Figure 7.

Schematic diagram of the location of southern boundaries, outcrop regions, and advection regions as defined in the advection-diffusion model (SP = subpolar, IN = intermediate, ST = subtropical). The arrows (not to scale) indicate the relative magnitude of along-isopycnal meridional velocities and horizontal diffusivities. The location of the model boundaries corresponds to inflections in the main features seen in the meridional CFC-11 distribution during 1993.

Table 3. Model Parameters (Advection Velocity, Eddy Diffusivity, CFC Saturation at the Outcrop) Used in the Advection-Diffusion Modela
IsopycnalSouthward Velocityb, cm s−1Horizontal Diffusivity, m2 s−1CFC Saturation, %DIC0 Pre-Ind., μmol kg−1AT0, μmol kg−1Revelle Factor Meancequation image Meanc
  • a

    DIC0 was calculated from preformed alkalinity (derived from T and S) by assuming equilibrium with the pre-industrial atmosphere. The carbon system parameters reflect the characteristics of the marine CO2 system at the outcrop location.

  • b

    Abbreviations “SP”, “IN”, and “ST” refer to the “subpolar”, “intermediate” and “subtropic” model regions, respectively (see Figure 7).

  • c

    As the ocean takes up anthropogenic CO2, some of its buffer capacity is consumed. As a consequence, the Revelle factor increases at equilibrium by about 10% and the carbonate fraction decreases by around 21% (1765–1993). In the model we used the means between pre-anthropogenic and 1993 Revelle factors.

27.000.53 0.2510001002045234710.30.094

[31] South of the tropical-subtropical front (16°–26°N), which represents the front between North (NACW) and South Atlantic Central Water (SACW) [Klein and Tomczak, 1994], the flow is predominantly zonal and we assumed that meridional transport here is due solely to along-isopycnal eddy diffusion. As a result, diffusivities are slightly sensitive to the location of the southern boundary which was placed in the center of the no-CFC-gradient regime and moved northward from 6°N to 9°N on successively deeper isopycnals. Diffusivities were adjusted to yield the best fit to the data south of the tropical-subtropical front and decrease with increasing depth from 1900 to 700 m2 s−1 (Table 3). These numbers compare well with literature values from 1800 m2 s−1 [Jenkins, 1991] to 500 m2 s−1 [Armi and Stommel, 1983]. Individual isopycnal diffusivities were assumed to be constant over the full meridional extent of the model.

[32] Our simple 1D-advection-diffusion model does not include the possibility of diapycnal mixing, which might account for part of the discrepancy between model results and reconstruction. However, Speer [1997] demonstrated that diapycnal mixing is weak (indistinguishable from zero) in the thermocline (σθ = 26.6–27.6) of the North Atlantic Ocean. Furthermore the area investigated is not influenced by boundaries, passages etc. that might give rise to strong cross-isopycnal mixing. Sonnerup et al. [1999a] found that diapycnal CFC fluxes accounted for <15% of CFC ventilation into the subtropical Pacific thermocline. On the other hand, Klein and Tomczak [1994] found evidence for unidirectional diapycnal mixing in the front between NACW and SACW (near 15°N on our section), which they attributed to double diffusion. This process, however, is likely to affect only shallower isopycnals (σθ ≤ 27.00) in the frontal region.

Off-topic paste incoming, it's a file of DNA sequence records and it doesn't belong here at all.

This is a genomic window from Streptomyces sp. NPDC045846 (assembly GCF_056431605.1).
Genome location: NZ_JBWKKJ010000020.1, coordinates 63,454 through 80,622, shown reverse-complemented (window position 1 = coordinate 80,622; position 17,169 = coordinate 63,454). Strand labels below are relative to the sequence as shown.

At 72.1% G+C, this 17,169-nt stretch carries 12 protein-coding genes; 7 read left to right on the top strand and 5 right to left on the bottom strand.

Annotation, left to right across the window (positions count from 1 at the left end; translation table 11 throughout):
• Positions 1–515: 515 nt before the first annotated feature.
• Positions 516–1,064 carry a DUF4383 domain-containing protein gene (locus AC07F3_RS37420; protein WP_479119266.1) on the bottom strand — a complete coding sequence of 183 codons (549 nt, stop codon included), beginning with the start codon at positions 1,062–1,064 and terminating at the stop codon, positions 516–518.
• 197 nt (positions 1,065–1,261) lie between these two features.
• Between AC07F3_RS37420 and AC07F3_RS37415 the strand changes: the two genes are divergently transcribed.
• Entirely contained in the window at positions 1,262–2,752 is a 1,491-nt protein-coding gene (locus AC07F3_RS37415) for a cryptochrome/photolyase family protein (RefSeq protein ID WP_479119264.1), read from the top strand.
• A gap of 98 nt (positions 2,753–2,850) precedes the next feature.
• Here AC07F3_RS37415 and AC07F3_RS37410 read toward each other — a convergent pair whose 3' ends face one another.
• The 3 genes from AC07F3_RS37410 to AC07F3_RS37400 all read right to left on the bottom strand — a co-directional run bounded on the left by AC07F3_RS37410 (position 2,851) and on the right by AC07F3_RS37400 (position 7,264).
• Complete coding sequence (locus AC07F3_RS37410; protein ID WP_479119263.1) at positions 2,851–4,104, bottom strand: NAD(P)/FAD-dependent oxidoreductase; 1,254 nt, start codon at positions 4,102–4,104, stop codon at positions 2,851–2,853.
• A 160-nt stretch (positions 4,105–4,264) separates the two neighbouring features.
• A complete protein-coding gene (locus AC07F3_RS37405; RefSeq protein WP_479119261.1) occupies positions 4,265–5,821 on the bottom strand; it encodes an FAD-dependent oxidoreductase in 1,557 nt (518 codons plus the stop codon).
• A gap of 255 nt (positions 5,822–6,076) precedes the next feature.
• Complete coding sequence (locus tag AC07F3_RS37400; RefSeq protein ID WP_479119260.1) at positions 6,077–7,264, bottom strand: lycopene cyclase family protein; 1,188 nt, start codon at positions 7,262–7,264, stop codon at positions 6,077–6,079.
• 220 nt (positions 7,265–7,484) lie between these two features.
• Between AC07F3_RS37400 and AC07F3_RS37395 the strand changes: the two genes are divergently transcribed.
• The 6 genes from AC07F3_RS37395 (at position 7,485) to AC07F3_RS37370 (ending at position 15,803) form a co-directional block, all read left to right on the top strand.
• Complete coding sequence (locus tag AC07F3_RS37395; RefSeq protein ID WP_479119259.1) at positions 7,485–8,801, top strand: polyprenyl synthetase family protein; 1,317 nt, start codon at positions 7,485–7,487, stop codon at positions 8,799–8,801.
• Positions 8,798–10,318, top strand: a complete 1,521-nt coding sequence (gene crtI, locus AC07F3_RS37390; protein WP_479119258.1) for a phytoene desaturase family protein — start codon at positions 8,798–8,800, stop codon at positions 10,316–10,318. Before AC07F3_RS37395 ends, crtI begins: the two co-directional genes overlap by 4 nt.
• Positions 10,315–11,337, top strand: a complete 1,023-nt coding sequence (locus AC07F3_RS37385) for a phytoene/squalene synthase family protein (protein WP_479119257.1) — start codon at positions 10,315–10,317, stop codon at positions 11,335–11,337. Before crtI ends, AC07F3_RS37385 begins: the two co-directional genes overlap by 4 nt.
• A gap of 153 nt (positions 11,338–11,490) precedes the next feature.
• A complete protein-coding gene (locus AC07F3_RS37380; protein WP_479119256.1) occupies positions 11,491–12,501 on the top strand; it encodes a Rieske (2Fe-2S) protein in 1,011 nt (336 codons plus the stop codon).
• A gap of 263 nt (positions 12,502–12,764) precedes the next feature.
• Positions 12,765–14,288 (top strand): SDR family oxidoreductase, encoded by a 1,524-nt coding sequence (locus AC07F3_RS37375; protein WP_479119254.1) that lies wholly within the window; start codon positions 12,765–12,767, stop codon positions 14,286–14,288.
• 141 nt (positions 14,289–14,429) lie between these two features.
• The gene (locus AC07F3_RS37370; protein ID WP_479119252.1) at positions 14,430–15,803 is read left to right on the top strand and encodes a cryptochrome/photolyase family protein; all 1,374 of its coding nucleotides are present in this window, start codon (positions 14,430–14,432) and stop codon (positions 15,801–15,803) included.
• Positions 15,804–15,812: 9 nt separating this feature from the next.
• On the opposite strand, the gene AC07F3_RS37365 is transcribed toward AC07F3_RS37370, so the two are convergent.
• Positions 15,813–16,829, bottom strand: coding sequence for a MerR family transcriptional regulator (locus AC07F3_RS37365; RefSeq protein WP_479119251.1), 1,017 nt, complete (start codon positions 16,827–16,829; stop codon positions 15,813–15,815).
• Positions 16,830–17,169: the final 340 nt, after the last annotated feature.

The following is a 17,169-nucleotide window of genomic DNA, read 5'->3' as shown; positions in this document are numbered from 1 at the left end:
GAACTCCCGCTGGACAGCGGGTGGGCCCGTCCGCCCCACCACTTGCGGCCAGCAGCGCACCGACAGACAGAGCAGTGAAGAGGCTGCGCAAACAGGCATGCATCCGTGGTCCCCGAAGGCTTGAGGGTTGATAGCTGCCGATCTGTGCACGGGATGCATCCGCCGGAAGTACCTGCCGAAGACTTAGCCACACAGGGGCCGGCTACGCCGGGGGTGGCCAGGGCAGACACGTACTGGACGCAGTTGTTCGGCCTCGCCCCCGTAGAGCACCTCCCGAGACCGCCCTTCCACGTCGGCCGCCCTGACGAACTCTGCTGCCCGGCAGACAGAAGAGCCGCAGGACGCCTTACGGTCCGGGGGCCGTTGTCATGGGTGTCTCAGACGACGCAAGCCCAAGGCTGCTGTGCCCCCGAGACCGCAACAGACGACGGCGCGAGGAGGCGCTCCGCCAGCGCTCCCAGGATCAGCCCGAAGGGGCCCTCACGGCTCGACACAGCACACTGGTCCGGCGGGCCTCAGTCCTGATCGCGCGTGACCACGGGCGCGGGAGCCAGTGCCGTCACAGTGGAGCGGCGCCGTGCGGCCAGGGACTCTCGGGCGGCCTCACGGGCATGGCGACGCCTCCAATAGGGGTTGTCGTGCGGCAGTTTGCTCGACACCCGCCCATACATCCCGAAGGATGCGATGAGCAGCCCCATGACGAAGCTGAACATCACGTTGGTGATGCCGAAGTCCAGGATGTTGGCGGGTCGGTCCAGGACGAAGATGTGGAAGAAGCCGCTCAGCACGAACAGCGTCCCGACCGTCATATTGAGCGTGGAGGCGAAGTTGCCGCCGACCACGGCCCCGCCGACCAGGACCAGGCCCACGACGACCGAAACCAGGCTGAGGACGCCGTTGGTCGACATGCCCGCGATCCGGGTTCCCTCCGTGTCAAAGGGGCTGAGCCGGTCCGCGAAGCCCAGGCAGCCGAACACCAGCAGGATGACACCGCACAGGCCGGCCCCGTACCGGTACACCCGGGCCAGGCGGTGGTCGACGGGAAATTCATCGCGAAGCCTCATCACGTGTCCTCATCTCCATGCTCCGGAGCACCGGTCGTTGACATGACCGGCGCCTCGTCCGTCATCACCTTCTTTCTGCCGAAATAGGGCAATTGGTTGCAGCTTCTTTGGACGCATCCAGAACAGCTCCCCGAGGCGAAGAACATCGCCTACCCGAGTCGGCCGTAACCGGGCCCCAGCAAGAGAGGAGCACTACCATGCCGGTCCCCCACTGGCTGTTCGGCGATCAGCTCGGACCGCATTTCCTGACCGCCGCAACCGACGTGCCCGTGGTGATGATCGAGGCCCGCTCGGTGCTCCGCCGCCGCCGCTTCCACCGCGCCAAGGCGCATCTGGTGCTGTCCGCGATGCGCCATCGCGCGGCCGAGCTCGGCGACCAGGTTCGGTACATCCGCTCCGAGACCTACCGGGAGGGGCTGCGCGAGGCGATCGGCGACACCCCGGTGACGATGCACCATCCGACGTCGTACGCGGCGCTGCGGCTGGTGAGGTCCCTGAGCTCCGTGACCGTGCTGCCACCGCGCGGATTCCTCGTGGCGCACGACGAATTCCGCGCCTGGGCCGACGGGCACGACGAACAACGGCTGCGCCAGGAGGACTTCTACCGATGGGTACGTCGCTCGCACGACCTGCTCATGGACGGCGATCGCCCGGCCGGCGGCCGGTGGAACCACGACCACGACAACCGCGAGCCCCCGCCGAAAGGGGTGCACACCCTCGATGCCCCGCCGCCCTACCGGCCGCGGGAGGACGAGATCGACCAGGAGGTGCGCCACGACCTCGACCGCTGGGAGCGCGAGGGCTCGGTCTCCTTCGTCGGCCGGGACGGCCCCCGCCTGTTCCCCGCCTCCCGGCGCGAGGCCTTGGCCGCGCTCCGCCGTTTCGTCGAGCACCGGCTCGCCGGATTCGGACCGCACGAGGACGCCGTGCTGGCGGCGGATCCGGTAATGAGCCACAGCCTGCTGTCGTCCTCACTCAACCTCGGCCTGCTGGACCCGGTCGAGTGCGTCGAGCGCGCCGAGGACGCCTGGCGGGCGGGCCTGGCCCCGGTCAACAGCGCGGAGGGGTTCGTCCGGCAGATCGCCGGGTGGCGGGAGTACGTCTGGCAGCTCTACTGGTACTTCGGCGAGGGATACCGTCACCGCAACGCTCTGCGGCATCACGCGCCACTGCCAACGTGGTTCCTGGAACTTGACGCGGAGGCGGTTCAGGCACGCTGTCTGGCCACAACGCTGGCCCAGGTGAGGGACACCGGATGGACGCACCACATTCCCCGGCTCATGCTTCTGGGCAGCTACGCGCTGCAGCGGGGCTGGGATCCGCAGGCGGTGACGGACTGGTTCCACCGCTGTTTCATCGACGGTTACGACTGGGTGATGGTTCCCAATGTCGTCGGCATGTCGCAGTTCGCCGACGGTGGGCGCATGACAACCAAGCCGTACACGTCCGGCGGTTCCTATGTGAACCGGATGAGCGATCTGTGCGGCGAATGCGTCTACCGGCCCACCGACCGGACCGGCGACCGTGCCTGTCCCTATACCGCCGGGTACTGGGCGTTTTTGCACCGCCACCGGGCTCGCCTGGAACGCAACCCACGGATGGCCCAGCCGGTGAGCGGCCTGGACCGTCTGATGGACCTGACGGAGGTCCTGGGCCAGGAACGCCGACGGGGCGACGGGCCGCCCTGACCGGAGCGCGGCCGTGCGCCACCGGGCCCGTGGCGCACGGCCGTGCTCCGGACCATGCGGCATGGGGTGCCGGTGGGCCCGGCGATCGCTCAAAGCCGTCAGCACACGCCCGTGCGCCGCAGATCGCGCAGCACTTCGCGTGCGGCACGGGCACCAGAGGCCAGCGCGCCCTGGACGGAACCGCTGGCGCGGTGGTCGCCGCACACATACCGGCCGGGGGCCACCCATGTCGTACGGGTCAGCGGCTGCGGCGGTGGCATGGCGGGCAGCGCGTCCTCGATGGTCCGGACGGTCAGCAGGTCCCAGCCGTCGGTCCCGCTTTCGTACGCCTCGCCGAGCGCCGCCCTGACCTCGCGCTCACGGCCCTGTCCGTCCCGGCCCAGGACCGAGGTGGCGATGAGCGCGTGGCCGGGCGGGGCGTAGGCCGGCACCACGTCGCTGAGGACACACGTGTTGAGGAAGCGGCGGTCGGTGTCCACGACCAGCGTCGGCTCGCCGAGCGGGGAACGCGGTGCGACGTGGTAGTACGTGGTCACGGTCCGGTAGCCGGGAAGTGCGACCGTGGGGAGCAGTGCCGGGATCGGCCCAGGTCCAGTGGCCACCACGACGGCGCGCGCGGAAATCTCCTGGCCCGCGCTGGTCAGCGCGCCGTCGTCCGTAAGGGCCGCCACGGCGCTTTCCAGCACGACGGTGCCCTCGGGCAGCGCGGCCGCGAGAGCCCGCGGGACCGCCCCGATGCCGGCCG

[33] The importance of zonal transports, which cannot be represented by our meridional advection-diffusion model, has to be assessed. We compared our meridional transect with CFC, DIC, and δ13C data (where available) from several zonal transects intersecting at 51°N (R/V Meteor cruises 39/2 + 4 in 1997 [Körtzinger et al., 1999]), at 48°N (R/V Meteor cruises 30/2 in 1994 [Körtzinger et al., 1998] and 39/3 in 1997), and at 24.5°N (OACES 24N North Atlantic Cruise in 1998, In the upper 1000 m of the eastern North Atlantic basin these sections show very little zonal variability of all three tracers (CFC, DIC, and δ13C). Significant gradient are evident not only near the European/African shelf and above the mid-Atlantic ridge but also at deeper levels. Based on these findings we estimate that biases due to zonal transports are likely small overall.

4.2. Model Simulation of Anthropogenic CFC, 13CO2, and 13CO2 Perturbations

4.2.1. Calculation Procedures

[34] Our CFC-calibrated advection-diffusion model is used to describe the along-isopycnal penetration of the perturbation signals of CO2 and 13C into the North Atlantic Ocean. Atmospheric histories of CO2 and 13CO2 are prescribed at the outcrop where the resulting air-sea net flux of CO2 and 13CO2 is calculated. The model is initialized with CO2 and 13C in equilibrium with the pre-industrial atmosphere (as outlined in Appendix B). Processes that kept the real pre-industrial surface ocean CO2 system at a certain degree of air-sea disequilibrium (e.g., biology, mixing) are not reflected in the model and affect the predicted DIC and δ13C-DIC values as discussed below. For anthropogenic DIC and δ13C-DIC it was found that an outcropping period of 12 months was required in order for the model ocean to take up realistic amounts of CO2. Therefore we used annual climatological means of T, S, mixed layer depth, and wind speed in the model runs for DIC and δ13C.